In recent years, there has been a move away from identifying televisions by the number of lines of pixels they had on them—before, we had 720p and 1080p, and now, we have 4K and UHD.  But what’s the difference between 4K and UHD?  Why are some TVs labeled to be both at the same time?  And where did those names come from in the first place?

The short answer is that 4K is a cinema standard, and UHD is consumer standard.  But there’s more difference than just what type of thing you’re watching and where you’re watching it.

In 2004, Sony introduced a new style of projector for cinemas that had twice as many pixels in either direction as current projector resolutions.  The old technology was called 2K in the movie world, so it only made sense that the new technology should be called 4K, since it was twice as large.  A few years later, the Digital Cinemas Initiative (DCI) would adopt the resolution as an industry standard, and DCI 4K was born.  It is a staggering 4096 x 2160 (nearly 9 million pixels).

Unfortunately, your TV isn’t the same aspect ratio as a cinema screen.  When you go to the movies, you see films projected in a 1.9:1 ratio.  On your TV at home, the default resolution is 16:9 (or 1.78:1).  So, when the industry wanted to start making similarly-high-res screens for consumers, they changed their screen a bit to match, leading to it being only slightly slimmer 3840 x 2160.

Strictly speaking, since 4K was an established DCI standard already, in order to keep using the moniker on TVs, they’d need to keep the same resolution.  Unfortunately, the standard in TV is 16:9.  To keep as close to the cinema resolution as possible, manufacturers made the screens have just as many horizontal lines as DCI 4K did, and the resulting resolution was 3840 x 2160, and thus, Ultra-High Definition (UHD) was born.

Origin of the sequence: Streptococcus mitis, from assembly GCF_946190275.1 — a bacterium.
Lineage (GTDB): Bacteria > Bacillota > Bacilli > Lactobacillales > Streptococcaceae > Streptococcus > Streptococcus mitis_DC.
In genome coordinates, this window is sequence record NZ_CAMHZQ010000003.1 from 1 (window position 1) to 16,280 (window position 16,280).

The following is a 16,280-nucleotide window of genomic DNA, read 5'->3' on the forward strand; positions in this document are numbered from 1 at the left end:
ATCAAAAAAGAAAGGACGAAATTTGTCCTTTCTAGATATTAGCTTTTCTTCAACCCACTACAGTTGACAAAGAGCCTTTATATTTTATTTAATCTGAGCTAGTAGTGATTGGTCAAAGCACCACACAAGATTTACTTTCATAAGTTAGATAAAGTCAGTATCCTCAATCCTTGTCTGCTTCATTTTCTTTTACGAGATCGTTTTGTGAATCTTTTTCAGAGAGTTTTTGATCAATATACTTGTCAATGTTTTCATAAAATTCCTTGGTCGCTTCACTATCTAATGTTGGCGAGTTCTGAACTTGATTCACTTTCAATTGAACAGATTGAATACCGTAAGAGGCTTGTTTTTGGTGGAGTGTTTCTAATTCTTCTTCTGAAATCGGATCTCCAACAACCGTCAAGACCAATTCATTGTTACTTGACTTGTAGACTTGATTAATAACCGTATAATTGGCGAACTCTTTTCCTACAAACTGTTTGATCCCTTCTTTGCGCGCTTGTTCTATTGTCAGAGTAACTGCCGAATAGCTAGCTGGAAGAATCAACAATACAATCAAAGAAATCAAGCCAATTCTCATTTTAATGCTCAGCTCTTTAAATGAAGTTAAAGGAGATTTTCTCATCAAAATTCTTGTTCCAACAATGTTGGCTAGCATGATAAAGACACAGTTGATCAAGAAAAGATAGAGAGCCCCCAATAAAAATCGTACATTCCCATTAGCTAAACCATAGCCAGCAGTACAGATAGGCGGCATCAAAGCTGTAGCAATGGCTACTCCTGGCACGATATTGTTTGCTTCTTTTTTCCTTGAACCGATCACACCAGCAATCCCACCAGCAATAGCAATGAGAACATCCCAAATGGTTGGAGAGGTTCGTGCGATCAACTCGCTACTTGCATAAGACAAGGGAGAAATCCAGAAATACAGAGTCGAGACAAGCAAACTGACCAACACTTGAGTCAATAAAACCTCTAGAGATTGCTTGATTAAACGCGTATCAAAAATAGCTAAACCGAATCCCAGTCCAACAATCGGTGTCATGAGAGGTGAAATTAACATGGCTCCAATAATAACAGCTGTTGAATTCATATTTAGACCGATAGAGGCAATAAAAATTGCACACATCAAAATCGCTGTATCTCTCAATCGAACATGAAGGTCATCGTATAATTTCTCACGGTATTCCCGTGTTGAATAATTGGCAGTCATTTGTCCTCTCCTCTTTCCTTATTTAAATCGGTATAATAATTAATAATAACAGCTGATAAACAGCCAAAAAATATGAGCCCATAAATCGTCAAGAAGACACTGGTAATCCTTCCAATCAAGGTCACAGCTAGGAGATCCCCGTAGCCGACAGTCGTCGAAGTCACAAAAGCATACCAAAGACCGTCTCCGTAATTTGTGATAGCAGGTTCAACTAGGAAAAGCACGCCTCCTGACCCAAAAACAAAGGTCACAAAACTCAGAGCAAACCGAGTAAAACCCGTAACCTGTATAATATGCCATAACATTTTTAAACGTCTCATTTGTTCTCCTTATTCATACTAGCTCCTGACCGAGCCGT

To be labelled UHD, a product must meet a few industry standards.  First, it needs to have a resolution of at least 3840 x 2160.  Second, it must be capable of 10-bit color depth or higher.  Third, it must be capable of a much greater range of pixel brightness and darkness than previous TVs (specifically, 0.05 – 1000 nits for LED and 0.0005 – 340 nits for OLED, in case you are curious).

Of course, the important thing to note there is that screens can exceed those parameters and still be labelled UHD.  The recently announced 8K screens will be automatically considered to be UHD, since they have  all of the specifications required to be marked UHD.  So, to keep confusion to a minimum about what a consumer is getting, manufacturers label their products as 4K UHD.

Of course, just because you have a 4K UHD screen does not mean that you are getting 4K content.  In order to get the most out of your TV, you’re going to need input that matches your screen’s native resolution.  Otherwise, you’re going to just have an upscaled 1080p on your hands.

After you get your new TV, make sure you get the most out of it with our new Blu-Ray series, the Best of UHD.